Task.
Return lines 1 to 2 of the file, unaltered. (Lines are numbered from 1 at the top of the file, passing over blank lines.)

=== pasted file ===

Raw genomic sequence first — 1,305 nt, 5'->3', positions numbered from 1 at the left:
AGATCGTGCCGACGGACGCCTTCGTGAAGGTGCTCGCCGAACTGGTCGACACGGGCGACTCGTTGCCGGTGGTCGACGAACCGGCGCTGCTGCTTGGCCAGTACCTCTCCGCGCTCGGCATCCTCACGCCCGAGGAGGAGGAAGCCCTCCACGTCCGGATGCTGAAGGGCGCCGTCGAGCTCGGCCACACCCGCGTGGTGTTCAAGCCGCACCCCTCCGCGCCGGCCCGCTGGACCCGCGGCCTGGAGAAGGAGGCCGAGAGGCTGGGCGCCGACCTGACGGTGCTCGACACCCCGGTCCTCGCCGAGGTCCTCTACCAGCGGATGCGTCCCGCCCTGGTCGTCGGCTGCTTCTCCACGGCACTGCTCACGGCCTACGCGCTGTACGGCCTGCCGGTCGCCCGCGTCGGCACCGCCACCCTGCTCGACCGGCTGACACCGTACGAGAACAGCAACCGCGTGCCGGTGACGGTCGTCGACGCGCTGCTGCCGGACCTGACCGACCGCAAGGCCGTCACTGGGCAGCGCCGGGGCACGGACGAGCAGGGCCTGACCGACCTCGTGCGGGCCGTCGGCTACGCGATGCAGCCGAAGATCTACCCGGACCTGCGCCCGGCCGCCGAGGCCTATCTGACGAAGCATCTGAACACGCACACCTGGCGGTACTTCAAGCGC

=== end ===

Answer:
Raw genomic sequence first — 1,305 nt, 5'->3', positions numbered from 1 at the left:
AGATCGTGCCGACGGACGCCTTCGTGAAGGTGCTCGCCGAACTGGTCGACACGGGCGACTCGTTGCCGGTGGTCGACGAACCGGCGCTGCTGCTTGGCCAGTACCTCTCCGCGCTCGGCATCCTCACGCCCGAGGAGGAGGAAGCCCTCCACGTCCGGATGCTGAAGGGCGCCGTCGAGCTCGGCCACACCCGCGTGGTGTTCAAGCCGCACCCCTCCGCGCCGGCCCGCTGGACCCGCGGCCTGGAGAAGGAGGCCGAGAGGCTGGGCGCCGACCTGACGGTGCTCGACACCCCGGTCCTCGCCGAGGTCCTCTACCAGCGGATGCGTCCCGCCCTGGTCGTCGGCTGCTTCTCCACGGCACTGCTCACGGCCTACGCGCTGTACGGCCTGCCGGTCGCCCGCGTCGGCACCGCCACCCTGCTCGACCGGCTGACACCGTACGAGAACAGCAACCGCGTGCCGGTGACGGTCGTCGACGCGCTGCTGCCGGACCTGACCGACCGCAAGGCCGTCACTGGGCAGCGCCGGGGCACGGACGAGCAGGGCCTGACCGACCTCGTGCGGGCCGTCGGCTACGCGATGCAGCCGAAGATCTACCCGGACCTGCGCCCGGCCGCCGAGGCCTATCTGACGAAGCATCTGAACACGCACACCTGGCGGTACTTCAAGCGC